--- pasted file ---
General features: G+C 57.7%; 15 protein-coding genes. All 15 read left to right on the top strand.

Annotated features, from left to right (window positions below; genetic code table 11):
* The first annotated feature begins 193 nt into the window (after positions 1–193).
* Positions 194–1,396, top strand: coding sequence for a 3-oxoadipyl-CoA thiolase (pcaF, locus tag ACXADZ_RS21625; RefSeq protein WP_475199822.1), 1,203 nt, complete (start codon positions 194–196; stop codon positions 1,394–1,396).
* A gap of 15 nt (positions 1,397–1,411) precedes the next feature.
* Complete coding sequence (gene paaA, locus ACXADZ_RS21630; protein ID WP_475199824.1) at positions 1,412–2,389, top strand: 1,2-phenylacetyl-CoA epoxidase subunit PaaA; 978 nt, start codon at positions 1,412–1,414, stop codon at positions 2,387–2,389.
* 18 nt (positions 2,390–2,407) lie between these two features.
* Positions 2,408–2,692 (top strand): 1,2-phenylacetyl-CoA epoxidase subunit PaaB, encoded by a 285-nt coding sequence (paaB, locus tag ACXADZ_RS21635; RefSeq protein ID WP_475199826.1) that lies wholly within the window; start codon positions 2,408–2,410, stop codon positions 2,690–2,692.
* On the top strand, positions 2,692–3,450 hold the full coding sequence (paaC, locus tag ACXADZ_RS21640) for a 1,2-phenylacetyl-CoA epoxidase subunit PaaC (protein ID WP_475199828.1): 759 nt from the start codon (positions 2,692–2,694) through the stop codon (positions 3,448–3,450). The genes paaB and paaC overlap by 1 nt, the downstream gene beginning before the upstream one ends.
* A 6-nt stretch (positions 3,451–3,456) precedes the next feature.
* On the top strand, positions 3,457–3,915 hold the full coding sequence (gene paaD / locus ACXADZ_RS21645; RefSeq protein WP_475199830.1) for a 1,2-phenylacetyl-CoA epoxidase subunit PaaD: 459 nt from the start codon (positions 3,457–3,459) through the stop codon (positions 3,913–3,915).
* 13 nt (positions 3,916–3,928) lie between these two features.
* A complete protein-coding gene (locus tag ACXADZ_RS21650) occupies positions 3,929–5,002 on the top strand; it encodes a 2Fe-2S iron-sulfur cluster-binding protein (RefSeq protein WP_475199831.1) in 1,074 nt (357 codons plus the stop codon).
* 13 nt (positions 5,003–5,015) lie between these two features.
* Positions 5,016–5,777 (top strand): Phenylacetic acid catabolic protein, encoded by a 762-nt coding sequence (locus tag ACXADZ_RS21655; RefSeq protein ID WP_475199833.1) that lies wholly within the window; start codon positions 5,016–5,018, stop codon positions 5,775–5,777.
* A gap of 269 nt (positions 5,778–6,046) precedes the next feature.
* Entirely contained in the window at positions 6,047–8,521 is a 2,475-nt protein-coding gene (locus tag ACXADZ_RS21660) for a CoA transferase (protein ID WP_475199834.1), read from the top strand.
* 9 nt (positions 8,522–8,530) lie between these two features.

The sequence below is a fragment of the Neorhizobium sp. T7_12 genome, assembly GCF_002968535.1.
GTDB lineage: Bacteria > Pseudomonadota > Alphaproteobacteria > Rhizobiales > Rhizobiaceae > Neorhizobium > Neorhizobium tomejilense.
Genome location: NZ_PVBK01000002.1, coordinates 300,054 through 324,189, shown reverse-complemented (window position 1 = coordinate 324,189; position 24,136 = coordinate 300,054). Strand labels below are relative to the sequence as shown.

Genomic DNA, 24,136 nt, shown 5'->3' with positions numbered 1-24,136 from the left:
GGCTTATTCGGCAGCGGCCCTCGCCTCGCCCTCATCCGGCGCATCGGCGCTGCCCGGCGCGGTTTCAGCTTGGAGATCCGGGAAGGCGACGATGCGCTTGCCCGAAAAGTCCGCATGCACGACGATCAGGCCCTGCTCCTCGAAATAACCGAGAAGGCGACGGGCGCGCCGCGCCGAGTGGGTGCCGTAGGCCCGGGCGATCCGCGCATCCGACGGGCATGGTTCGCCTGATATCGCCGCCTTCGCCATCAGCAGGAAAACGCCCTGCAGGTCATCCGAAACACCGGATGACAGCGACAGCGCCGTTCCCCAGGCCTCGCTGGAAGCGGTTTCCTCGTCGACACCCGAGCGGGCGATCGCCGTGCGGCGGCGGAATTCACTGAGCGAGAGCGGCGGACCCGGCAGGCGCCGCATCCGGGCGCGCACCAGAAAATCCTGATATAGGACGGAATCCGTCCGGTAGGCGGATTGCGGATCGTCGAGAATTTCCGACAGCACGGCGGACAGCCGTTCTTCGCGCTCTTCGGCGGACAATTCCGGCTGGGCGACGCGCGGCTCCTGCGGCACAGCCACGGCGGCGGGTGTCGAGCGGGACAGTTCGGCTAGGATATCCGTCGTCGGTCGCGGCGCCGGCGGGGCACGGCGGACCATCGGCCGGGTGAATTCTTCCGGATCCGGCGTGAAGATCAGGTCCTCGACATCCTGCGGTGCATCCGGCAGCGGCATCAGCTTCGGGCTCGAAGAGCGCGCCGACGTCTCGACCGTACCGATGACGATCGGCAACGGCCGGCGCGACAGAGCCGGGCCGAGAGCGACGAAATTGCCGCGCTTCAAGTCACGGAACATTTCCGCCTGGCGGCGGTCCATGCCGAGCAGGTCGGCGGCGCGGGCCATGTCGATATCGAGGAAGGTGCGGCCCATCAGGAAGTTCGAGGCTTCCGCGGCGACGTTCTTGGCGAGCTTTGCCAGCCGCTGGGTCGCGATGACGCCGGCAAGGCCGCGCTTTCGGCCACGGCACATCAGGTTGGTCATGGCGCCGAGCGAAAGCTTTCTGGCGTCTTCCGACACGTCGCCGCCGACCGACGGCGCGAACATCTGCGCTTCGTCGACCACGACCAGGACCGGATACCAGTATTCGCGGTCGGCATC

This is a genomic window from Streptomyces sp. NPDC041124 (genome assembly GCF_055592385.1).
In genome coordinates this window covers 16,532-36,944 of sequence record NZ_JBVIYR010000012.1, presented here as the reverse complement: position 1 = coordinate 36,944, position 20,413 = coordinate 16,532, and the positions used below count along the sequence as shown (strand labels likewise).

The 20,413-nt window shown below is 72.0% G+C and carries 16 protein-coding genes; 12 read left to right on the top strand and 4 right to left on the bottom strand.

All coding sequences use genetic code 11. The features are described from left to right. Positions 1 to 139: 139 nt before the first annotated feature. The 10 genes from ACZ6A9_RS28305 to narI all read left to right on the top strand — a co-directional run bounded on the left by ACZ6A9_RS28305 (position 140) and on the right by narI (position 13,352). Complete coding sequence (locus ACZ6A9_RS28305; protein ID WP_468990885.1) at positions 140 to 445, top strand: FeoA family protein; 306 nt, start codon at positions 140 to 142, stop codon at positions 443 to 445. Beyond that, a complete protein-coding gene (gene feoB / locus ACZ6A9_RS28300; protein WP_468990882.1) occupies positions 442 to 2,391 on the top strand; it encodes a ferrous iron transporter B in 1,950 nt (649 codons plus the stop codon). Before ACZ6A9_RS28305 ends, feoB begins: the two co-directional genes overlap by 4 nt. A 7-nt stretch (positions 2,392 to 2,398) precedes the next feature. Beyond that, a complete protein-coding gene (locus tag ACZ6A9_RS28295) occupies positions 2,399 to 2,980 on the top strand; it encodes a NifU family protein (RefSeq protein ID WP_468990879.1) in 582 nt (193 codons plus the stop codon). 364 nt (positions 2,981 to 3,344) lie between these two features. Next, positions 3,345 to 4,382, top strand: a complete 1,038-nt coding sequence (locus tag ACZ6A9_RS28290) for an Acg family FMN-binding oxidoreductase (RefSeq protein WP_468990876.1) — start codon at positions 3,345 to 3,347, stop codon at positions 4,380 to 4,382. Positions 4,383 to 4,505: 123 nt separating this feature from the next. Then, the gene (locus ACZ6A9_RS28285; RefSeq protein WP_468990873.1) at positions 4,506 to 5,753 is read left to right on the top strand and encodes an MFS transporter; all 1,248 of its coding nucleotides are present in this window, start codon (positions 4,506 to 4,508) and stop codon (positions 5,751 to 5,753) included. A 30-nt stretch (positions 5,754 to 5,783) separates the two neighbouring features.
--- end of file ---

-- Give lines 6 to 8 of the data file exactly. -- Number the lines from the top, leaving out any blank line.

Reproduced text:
* Complete coding sequence (gene paaA, locus ACXADZ_RS21630; protein ID WP_475199824.1) at positions 1,412–2,389, top strand: 1,2-phenylacetyl-CoA epoxidase subunit PaaA; 978 nt, start codon at positions 1,412–1,414, stop codon at positions 2,387–2,389.
* 18 nt (positions 2,390–2,407) lie between these two features.
* Positions 2,408–2,692 (top strand): 1,2-phenylacetyl-CoA epoxidase subunit PaaB, encoded by a 285-nt coding sequence (paaB, locus tag ACXADZ_RS21635; RefSeq protein ID WP_475199826.1) that lies wholly within the window; start codon positions 2,408–2,410, stop codon positions 2,690–2,692.